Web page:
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Re: scots

Poster: Tom Rettie <tom@his.com>

>>Poster: jpbrew@juno.com (timothy j vanderspoel)
>>Hello, new member here.  I'm looking to develop a Scot persona based
>>around 1000 AD.   I'm looking for info on how to make a period kilt.  I
>>would welcome any help. Thanks.  J.P.

Welcome!  If you're interested in the 11th century, you're a bit early for
kilts, at least of they are known today.  The "little kilt" (or
"feile-beig") is a modern invention, probably dating from the early 18th

A few useful terms stolen from Cormac mac Cliuin's "Beyond the Pale":

tartan -- refers to the cloth
plaid -- refers to the garment
sett -- the design of the cloth (I think)
breacan -- a garment made of tartan, belted about the waist.

breacan-feile -- The "belted plaid," (sometimes commonly referred to as a
"great kilt" or "great plaid").  This consists of a large amount of fabric
(up to 8 yards), folded into pleats and belted, with the remainder draped
over the shoulder and pinned, and tucked into the belt (hard to explain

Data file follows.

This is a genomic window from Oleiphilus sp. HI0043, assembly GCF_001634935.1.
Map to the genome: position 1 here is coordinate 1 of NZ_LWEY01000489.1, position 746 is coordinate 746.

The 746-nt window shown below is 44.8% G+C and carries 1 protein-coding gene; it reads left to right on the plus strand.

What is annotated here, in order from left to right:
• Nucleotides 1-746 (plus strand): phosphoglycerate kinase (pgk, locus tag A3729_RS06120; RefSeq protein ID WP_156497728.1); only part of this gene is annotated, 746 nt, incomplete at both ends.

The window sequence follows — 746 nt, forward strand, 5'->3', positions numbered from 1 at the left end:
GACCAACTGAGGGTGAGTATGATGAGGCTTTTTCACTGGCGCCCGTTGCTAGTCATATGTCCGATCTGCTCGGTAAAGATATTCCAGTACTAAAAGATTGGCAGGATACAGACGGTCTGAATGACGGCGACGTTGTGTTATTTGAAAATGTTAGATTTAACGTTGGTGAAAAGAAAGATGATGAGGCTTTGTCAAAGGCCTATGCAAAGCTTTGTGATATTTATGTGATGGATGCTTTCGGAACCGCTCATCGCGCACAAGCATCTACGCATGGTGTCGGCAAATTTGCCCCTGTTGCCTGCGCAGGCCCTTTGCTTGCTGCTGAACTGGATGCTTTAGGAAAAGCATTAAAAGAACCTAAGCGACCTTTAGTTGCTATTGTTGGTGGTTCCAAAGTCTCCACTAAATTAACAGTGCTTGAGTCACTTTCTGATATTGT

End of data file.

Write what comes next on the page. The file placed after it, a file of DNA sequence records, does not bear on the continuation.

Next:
without an illustration, but you get the idea -- and I'm sure there are many
alternative ways of wearing it).

feile-beig -- The modern kilt, has much less fabric (just covers
waist-to-knee), and the pleats are sewn in.

liene -- The "saffron shirt," a long, full tunic with wide sleeves, often of
linen and using as much fabric as a breacan-feile. Can also be folded into
pleats around the waist, as with a plaid.  Usually a shade of yellow
("saffron").  Some opened in front, others just went on over the head like a

Of the above, the liene is definitely period, being traditional period dress
for both Irish and Scots up to the 16th century or so.  The breacan-feile is
debatably period; the first known illustrations are very late 16th, early
17th century.

If you're interested in this period, I commend to you a small booklet by
Cormac mac Cliuin O'Domnaill called "Beyond the Pale, A Survey of Gaelic
Garb, 1500-1650."
It was published in 1987 by Moongate Designs in Canton, MI.  They give a
phone number of (313) 451-6839 (I have no idea if they are still in business
or not).  Not only does Lord Cormac explain things like the above terms, he
also gives illustrations and some basic instructions on how to don a
breacan-feile.  I admit, I cheat.  My lady has tacked in the pleats of my
plaid, making it vastly easier to don in small spaces, such as tents and
event site bathrooms.  

If you're going to stay in the 11th century you're pretty safe with a liene.
There has been a wonderful proliferation of Gaelic garb of late, so I'm sure
there are many others you can give you more authoratative information.  

If you have more questions, please ask.

Your servant,

Findlaech mac Alasdair
(late of the 13th century, but lately tending more and more towards the age
of Elizabeth)

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